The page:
Amazing. These unnamed evil terrorists also run fabs to produce evil exploding chips? Or what is it exactly that justifies using more and more thecnology to spy on the common man?

Because clearly, everybody who didn't vote for the current government is a terrorist.

If I'm dead wrong, can anybody please tell me what the current PC definition of "terrorirst" is and why such a person is by definition so technologically savvy that there is danger of the establishment losing some sort of race? Because they are people with arms?

Please do tell before I'm merely dead, shot while traveling the tube.

Anon


A Spanish judge has ruled that sharing CDs containing recordings music downloaded for personal use is not illegal, as he dismisses a case against an anonymous 48-year old man :

Just writing to say that I think that the paragraph at the end of your article...

"Over 100 students at Växjö University, southern Sweden, have been banned from using the institution's network in the past two years because they downloaded copyrighted material without permission in their apartments on the university campus."

needs to be put into context. The way you wrote it makes it sound like the students were totally banned from using the University's network when in fact, as I understand it from the stories I have read in the Swedish press, it was only the connection directly in their dormitory room that was disconnected, they were still able to use other connections in the computer lab and library, and the ban on their dormitory room connection was only for two weeks for each transgression. This, I feel, is much less severe than your article leads the reader to believe.

Also the two men who were earlier fined in Sweden were both unemployed and since in Sweden the actual amount of a fine is expressed as a multiple of x days wages, they did not actually pay very much in fines. They were sentenced to pay 80 days wages of 250kr, so their actual fine was 20,000kr (£1455 or $2777). Not very much when you consider one of the men was accused of downloading more than 13,000 songs (that's cheaper than iTunes where individual songs cost 9kr).

I live in Sweden and I get the feeling that the government's heart really isn't in helping the RIAA and other international bodies prosecute individuals. They appear to be doing the minimum necessary to keep the RIAA and the American government happy. When you consider in a population of only 9 million people it is estimated that 1.2 million participate in illegal file sharing, just what are the government supposed to do? Fine or lock up 10% of the population?

Steve


The judge is wrong as reality will demonstate shortly.

Oli


And we hear from Oli again, in connection with news that a case claiming that two Russian companies hacked into a London computer system can be heard in English courts:

Hang those friggin scumbags by their balls !

Oli

Nice.


UK banks have agreed to share data on suspected financial criminals with the government, and in return want access to public sector information:

Does anyone else find the whole concept a bit disturbing ?

The jist seems to be that if the government (or their delegated authorities) decide that someone has done something wrong, then instead of all that troublesome collecting of evidence and prosecution, they can just slap a corporate ASBO on them and skip all that bothersome right to fair hearing etc ! And to top it off, having slapped on this order with no right of review or appeal, it then falls on business to enforce sanctions - again with no oversight or review.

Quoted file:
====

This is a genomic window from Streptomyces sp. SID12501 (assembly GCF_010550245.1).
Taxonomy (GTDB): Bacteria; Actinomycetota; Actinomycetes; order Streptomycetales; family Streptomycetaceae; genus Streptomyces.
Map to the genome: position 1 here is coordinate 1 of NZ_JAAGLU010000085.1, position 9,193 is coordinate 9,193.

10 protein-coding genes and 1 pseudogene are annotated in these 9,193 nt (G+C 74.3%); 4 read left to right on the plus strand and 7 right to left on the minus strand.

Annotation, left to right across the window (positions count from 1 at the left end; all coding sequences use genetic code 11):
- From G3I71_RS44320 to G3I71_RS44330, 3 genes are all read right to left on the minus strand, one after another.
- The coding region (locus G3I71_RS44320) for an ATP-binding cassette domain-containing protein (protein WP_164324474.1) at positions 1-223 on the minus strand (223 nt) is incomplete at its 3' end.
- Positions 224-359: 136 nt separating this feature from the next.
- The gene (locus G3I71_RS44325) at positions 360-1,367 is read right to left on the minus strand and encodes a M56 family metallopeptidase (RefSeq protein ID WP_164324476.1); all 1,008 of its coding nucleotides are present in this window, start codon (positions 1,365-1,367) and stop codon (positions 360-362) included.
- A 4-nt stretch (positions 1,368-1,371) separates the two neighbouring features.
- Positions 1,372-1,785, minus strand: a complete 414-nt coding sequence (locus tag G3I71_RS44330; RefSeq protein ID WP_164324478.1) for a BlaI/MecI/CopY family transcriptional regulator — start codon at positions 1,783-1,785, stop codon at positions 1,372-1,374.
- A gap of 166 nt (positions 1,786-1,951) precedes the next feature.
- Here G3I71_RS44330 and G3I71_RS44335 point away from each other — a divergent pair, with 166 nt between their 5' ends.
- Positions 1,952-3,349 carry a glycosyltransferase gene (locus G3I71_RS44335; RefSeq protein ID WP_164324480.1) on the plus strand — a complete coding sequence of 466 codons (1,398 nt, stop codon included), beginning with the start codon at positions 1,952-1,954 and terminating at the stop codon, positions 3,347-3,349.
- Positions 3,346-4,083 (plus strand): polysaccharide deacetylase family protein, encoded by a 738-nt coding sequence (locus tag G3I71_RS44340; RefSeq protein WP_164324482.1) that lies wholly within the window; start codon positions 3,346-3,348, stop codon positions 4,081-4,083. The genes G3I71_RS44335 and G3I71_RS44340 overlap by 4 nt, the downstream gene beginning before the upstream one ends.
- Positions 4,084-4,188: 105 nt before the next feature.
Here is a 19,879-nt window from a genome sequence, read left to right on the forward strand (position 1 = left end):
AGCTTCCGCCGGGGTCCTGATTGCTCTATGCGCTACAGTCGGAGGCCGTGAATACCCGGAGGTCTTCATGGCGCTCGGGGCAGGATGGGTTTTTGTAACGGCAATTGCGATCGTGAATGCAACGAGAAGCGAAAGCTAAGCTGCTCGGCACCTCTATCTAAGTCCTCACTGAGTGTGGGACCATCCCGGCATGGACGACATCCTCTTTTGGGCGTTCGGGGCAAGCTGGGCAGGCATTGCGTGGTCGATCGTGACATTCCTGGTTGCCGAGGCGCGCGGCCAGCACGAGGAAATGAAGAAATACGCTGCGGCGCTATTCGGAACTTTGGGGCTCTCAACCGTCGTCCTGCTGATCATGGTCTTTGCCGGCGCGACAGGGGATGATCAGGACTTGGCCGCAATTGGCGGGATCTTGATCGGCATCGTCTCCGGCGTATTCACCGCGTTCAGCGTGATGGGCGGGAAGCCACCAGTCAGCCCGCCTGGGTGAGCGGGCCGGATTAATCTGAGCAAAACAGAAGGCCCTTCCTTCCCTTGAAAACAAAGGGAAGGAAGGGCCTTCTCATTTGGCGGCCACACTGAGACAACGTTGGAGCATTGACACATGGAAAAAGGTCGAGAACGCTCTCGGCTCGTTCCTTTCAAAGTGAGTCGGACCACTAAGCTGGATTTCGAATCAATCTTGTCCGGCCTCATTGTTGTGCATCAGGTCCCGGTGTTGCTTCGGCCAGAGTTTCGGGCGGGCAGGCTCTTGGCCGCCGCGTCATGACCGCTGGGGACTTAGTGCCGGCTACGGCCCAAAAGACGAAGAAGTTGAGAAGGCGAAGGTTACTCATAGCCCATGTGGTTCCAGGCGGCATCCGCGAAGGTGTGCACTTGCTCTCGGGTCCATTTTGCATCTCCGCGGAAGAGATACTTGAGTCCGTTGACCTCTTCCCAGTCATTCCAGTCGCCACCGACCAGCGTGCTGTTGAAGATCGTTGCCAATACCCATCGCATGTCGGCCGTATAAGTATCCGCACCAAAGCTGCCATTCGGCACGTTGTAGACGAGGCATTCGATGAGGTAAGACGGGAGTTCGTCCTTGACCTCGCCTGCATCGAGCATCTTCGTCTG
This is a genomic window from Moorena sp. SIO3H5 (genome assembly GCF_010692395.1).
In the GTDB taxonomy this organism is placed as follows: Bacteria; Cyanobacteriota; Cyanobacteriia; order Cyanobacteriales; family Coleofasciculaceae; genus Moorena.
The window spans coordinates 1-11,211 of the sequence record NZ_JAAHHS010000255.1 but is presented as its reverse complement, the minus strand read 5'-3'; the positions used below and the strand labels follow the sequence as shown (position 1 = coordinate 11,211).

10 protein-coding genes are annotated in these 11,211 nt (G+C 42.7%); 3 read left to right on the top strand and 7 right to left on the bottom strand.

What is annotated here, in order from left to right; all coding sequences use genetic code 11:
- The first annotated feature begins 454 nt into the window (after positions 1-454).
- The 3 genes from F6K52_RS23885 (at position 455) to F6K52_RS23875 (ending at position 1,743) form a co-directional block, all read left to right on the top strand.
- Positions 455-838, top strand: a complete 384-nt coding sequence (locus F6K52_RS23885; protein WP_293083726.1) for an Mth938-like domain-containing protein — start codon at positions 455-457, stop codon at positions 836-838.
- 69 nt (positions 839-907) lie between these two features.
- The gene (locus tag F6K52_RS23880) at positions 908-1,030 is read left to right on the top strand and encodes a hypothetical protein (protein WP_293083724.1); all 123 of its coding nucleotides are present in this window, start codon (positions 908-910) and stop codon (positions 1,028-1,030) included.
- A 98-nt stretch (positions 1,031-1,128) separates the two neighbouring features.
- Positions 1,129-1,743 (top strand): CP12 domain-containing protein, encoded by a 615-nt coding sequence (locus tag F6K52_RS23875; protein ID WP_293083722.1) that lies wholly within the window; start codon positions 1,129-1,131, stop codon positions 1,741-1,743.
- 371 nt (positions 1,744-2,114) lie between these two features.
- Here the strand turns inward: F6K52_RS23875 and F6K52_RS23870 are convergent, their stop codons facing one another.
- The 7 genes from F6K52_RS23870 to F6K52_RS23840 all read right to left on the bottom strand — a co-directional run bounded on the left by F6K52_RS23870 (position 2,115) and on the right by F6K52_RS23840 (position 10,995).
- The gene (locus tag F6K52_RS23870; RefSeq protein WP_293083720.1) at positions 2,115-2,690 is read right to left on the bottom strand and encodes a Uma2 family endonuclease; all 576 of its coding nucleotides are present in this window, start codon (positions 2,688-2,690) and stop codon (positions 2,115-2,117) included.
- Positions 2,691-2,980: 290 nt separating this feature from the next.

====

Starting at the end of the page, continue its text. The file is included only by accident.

So yet another step down the road to "conviction by accusation" and "guilt until proven innocent" as the cornerstones of our legal system.

Simon


Knock knock. Moos there? A cow human crossbreed. Pull the udder one...

"Dr Stephen Minger" is happily developing a bovine-human hybrid. Funny. I thought that's what minger meant...

Anthony


For the record, I am in favor of stem cell research, but the stories about transgenic embryos put me in mind of a series of stories written some fifty years ago (give or take) by Cordwainer Smith (pseudonym of Paul Linebarger: check out http://www.ulmus.net/ace/csmith/linebargerbiography.cfm --he was quite a remarkable fellow!) under the rubric of "The Instrumentality of Man," which was a 'future history.' A race of transgenic "underpeople" was bred as workers.

In the fullness of time they had their own revolution and their own "Joan of Arc." I know it's just fiction, but it's interesting to think we might be moving down that road.

Alex


The Scottish Council on Human Bioethics say, "you may begin to undermine the whole distinction between humans and animals."

What is that distinction again? I rather thought that humans were animals. If we're not animals, I wonder if the SCHB could advise what we are? A particularly complex fungus perhaps?

Richard


Nigeria buys a satellite from the UK. Your response was kind of inevitable:

Re: Nigeria plans 2009 satellite launch

Dear Lucy, Your name comes highly commended to me. I have ten million pounds tied up in our Nigerian Space Satellites and need someone to act as an intermediary to release it from the bank.

If you will help perform this service you will receive US$1M and a free ride into space.

please respond ASAP as we cannot hold this for long regards Monazir Ahmed --- p.s. this is a poor attempt at humour

General monazire Ahmed of Nigeria

Provided we don't get stranded in orbit after following up on that most exciting offer, we'll be back on Friday with more from you. ®